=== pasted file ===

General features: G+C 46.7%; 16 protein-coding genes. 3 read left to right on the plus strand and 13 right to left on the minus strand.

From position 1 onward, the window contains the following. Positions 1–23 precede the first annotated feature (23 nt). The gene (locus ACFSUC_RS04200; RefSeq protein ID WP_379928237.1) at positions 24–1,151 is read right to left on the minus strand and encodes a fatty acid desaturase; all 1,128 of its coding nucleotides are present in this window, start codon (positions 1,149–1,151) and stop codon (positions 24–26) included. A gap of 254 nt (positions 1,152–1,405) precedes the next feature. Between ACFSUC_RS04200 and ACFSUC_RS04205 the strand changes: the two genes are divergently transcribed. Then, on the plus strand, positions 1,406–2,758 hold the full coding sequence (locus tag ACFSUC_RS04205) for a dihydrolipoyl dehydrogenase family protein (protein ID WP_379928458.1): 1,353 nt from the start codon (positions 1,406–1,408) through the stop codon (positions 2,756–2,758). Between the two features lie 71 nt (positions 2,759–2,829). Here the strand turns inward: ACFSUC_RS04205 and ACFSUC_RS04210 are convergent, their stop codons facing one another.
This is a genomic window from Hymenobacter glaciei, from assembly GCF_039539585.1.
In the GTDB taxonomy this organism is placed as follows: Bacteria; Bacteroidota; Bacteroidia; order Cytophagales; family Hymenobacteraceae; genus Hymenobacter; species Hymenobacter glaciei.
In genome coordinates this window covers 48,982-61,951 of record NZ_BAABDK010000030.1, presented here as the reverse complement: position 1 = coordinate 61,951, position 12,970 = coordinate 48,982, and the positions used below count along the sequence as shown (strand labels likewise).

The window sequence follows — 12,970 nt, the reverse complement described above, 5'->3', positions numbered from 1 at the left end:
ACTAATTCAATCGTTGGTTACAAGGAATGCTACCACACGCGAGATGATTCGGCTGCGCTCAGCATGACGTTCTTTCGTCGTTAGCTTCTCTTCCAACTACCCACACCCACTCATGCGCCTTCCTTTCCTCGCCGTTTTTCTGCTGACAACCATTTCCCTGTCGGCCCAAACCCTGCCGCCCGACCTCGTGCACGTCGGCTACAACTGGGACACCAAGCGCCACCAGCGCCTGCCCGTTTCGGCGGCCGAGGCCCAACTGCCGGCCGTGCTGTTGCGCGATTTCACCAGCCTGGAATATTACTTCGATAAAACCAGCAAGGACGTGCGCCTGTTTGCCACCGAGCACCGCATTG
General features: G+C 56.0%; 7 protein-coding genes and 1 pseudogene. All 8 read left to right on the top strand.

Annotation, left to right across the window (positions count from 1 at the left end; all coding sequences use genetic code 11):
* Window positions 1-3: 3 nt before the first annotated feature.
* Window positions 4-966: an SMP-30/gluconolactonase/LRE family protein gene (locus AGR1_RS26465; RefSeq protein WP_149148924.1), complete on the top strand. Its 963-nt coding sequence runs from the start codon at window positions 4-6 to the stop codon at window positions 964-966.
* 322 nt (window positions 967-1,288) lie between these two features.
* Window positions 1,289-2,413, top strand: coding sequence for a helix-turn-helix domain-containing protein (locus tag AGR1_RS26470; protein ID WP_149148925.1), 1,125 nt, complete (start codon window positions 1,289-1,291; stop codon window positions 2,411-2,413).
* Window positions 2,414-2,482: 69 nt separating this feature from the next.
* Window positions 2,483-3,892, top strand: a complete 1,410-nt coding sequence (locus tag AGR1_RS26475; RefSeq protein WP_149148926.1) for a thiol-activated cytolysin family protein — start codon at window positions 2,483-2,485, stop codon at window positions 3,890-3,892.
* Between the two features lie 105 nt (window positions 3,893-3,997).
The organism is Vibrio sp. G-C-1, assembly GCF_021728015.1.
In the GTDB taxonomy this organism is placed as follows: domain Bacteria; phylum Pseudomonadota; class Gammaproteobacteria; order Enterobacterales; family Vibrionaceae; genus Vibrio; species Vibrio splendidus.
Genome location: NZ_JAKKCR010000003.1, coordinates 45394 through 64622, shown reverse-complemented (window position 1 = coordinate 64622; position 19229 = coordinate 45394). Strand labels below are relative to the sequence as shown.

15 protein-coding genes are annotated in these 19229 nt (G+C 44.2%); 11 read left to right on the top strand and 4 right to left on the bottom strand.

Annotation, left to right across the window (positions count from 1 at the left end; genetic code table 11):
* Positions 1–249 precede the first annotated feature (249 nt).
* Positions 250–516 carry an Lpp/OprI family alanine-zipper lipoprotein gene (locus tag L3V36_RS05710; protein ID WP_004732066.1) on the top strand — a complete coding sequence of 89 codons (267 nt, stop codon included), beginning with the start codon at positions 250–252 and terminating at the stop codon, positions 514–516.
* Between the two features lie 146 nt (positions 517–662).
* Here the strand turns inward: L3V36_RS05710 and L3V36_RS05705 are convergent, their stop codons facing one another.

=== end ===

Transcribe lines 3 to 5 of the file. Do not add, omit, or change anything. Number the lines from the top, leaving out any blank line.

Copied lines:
This is a genomic window from Hymenobacter glaciei, from assembly GCF_039539585.1.
In the GTDB taxonomy this organism is placed as follows: Bacteria; Bacteroidota; Bacteroidia; order Cytophagales; family Hymenobacteraceae; genus Hymenobacter; species Hymenobacter glaciei.
In genome coordinates this window covers 48,982-61,951 of record NZ_BAABDK010000030.1, presented here as the reverse complement: position 1 = coordinate 61,951, position 12,970 = coordinate 48,982, and the positions used below count along the sequence as shown (strand labels likewise).